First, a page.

During lunch, UBM Advanstar’s Tony Calanca, who is the current SISO chair, said, “Last year has been an eventful year for SISO.”

Besides Lew Shomer stepping down as executive director, he said two new board members were added – Mary Larkin, from Diversified Communications, and Courtney Mueller, from Urban Expositions. Calanca also said the association has grown to 179 total members, with 11 new ones recently added.

Calanca then presented the Robert L. Krakoff Award for Excellence in Leadership to Britton Jones, president and CEO of Business Journals, Inc.

“I’m speechless. Thank you so much, all of you, for this recognition,” Jones said. “I was lucky enough to work with Bob Krakoff, and a lot of us have, over the years. It’s not only a wonderful recognition of me, but the team I am so blessed to work with.”

After lunch, Brian Casey, president and CEO of the Center for Exhibition Industry Research, presented the latest trade show industry numbers. Last year was a good one in the trade show industry, with an overall increase of 3.7 percent increase, marking 22 consecutive quarters of growth.

The next panel featured several global trade show organizers discussing why they found the U.S. to be an attractive market to continue to expand into.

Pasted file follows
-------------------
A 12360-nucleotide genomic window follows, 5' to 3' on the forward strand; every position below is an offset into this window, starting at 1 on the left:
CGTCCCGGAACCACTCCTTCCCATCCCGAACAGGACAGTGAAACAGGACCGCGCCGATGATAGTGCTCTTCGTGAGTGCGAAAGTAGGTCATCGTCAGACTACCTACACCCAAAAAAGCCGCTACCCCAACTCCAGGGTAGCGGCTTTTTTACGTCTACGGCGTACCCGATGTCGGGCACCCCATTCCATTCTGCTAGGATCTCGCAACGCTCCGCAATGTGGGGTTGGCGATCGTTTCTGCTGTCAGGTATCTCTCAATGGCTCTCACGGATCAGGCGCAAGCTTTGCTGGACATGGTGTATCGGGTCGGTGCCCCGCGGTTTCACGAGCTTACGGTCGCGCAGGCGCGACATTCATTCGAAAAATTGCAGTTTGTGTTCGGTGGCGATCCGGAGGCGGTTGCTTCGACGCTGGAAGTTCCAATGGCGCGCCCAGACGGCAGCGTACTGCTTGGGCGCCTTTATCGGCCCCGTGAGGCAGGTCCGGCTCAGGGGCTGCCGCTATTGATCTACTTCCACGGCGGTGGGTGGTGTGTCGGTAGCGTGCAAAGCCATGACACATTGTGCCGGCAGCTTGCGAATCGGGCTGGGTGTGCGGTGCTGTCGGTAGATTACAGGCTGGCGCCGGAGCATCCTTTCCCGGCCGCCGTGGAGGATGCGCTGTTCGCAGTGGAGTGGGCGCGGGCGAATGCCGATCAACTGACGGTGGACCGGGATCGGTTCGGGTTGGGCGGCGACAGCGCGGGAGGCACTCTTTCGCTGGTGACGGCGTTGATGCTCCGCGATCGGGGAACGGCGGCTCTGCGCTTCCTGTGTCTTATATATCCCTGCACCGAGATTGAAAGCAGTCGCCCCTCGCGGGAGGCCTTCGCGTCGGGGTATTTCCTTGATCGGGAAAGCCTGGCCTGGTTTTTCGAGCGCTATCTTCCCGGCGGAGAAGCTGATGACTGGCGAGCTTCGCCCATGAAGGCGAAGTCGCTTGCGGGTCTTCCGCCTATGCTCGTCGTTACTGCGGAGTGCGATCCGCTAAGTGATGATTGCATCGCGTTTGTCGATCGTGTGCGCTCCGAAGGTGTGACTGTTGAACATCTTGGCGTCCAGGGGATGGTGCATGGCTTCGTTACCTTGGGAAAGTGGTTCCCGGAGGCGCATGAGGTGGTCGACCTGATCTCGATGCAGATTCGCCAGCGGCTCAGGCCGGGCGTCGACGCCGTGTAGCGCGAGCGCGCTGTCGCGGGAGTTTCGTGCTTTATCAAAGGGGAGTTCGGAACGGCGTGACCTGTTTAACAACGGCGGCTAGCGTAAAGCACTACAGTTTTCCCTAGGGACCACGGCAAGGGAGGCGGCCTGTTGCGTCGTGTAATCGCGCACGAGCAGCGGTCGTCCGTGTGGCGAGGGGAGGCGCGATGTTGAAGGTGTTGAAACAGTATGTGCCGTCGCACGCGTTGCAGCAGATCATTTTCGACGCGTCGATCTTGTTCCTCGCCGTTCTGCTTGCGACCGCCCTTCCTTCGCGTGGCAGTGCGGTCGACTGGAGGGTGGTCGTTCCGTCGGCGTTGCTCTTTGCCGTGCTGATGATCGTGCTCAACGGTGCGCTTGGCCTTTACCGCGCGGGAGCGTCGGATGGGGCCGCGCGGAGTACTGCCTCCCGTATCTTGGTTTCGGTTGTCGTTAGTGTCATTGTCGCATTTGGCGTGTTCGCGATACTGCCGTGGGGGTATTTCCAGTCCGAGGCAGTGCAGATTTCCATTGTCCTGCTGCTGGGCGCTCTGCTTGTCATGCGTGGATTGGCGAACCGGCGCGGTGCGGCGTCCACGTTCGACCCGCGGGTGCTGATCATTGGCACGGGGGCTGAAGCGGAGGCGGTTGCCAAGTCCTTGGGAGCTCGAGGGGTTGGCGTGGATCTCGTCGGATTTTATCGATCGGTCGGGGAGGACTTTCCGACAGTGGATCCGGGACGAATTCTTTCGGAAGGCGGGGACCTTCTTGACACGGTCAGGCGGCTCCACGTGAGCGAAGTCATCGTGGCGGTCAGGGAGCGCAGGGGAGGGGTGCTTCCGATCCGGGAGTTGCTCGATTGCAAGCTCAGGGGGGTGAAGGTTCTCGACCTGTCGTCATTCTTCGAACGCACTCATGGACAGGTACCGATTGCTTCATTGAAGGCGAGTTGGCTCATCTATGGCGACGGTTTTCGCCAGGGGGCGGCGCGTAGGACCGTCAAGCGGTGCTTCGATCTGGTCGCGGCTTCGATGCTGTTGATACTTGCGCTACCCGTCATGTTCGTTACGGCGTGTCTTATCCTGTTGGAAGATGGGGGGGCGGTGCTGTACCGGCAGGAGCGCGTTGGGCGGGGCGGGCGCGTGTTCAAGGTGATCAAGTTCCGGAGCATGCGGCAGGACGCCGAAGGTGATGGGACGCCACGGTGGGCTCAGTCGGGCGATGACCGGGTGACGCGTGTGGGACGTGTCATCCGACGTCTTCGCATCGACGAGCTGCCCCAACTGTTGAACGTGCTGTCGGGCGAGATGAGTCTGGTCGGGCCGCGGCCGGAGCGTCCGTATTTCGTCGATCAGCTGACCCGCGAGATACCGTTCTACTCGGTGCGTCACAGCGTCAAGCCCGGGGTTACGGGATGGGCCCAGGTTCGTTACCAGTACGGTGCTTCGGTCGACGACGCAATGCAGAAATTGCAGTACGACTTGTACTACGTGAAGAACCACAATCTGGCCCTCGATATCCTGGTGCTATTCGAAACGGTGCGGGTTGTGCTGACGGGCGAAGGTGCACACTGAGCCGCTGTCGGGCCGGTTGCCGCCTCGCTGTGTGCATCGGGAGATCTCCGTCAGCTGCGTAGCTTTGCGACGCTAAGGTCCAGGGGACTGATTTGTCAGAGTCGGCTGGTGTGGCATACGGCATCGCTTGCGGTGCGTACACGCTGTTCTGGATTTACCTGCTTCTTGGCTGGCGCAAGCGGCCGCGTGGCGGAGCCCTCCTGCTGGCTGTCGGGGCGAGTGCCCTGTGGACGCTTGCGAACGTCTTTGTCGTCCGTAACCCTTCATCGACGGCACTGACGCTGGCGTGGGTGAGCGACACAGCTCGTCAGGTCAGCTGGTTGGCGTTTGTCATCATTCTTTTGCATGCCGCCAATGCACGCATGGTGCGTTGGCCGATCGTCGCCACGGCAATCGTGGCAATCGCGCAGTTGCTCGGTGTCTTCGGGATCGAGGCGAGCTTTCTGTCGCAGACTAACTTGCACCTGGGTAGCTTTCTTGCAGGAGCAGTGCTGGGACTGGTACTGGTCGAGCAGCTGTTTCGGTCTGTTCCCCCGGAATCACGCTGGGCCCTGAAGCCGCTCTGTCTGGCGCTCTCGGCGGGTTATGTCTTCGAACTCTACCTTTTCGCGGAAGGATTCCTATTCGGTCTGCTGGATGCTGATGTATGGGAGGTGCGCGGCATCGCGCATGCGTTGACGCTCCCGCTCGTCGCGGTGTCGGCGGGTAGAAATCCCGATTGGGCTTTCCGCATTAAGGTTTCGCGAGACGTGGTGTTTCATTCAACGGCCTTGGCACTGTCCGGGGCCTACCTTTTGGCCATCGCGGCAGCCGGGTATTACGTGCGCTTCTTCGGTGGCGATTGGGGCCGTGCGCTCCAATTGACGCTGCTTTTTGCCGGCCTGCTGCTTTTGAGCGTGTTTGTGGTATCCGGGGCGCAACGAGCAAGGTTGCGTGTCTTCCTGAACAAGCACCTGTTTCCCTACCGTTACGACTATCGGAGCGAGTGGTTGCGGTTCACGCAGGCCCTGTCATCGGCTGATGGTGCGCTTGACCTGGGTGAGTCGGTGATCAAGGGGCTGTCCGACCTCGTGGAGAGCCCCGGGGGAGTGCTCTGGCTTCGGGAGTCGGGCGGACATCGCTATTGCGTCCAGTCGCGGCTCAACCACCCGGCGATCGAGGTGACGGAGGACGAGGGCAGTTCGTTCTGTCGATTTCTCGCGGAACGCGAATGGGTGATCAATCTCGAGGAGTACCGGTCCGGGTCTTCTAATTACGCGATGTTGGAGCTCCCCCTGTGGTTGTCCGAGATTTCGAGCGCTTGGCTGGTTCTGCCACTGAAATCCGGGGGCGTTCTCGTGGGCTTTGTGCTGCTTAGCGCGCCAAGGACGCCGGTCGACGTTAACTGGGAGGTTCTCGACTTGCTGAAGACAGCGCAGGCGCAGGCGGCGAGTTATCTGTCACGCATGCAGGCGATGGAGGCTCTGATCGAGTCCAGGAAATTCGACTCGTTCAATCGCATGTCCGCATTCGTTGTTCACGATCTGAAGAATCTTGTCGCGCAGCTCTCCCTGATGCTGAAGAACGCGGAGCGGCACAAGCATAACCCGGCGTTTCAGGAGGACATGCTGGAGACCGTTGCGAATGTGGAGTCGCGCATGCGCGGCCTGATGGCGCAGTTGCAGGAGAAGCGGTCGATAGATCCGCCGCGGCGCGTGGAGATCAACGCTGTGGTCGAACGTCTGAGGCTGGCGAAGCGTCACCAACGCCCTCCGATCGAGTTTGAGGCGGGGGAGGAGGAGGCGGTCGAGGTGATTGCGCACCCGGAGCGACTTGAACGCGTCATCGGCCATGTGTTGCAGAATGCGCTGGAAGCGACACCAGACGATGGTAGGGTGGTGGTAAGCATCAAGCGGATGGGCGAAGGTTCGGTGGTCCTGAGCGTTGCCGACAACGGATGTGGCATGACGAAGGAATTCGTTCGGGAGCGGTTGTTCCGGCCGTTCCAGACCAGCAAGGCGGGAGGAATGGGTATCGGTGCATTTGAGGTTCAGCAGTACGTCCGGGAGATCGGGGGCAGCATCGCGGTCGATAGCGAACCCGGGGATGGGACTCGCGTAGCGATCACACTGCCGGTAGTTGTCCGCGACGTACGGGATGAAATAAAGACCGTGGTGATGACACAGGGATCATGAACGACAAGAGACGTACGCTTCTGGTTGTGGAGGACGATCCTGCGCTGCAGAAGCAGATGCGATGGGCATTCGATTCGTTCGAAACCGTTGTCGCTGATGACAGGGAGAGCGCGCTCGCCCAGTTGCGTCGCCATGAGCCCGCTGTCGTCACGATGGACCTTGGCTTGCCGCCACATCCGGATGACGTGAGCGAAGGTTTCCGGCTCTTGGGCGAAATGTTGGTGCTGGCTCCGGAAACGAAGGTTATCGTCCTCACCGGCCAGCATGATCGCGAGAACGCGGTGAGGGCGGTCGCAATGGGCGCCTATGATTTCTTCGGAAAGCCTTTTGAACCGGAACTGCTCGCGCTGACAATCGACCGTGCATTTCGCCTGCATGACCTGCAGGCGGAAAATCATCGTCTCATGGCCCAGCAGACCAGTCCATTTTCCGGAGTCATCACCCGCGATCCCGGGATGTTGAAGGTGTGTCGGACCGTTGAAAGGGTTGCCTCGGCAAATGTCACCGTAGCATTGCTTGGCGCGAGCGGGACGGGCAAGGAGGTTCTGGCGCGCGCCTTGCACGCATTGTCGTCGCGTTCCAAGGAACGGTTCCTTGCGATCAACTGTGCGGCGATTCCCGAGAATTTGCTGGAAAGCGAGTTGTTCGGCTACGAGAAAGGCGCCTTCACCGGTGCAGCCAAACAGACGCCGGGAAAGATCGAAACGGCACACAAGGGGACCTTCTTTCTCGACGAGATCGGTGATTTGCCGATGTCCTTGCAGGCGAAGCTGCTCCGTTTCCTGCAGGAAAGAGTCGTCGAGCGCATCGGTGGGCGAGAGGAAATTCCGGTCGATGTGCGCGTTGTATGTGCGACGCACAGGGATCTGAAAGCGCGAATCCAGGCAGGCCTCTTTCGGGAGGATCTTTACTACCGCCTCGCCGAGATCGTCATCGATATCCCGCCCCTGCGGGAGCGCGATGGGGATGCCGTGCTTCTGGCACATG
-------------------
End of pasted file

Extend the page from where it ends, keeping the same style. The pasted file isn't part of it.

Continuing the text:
Douglas Emslie, managing director of U.K.-based Tarsus Group, said that before the financial crisis, 60 percent of his company’s portfolio was in Europe, while now it’s mainly in the U.S., with seven shows, and emerging markets.

“(The U.S. market) has been relatively stable and very entrepreneurial as well,” he added.

The last session of the day was led by Joe Pulizzi, founder of Content Marketing Institute, who discussed how having an effective content marketing strategy can lead to more attendees at live events.  

“Our magic number is three,” he said. “We want an attendee to be subscribed to at least three content vehicles we have. It builds a relationship with them.”

He detailed several methods that his company has adopted to draw in more people, including online learning, Twitter chats and podcasts.

After a festive night that started and ended with cocktail receptions with a dinner in between, the last day of sessions started off with Richard Mead, managing director of Jordan, Edmiston Group, Inc., talking about the current state of the M&A market in the trade show industry.

Some of his learnings included valuations remain strong, he cited a recent acquisition that had a 16x multiple, and added, “Double-digit multiples are now the norm. I am sure you are glad to hear that, unless you are a buyer.”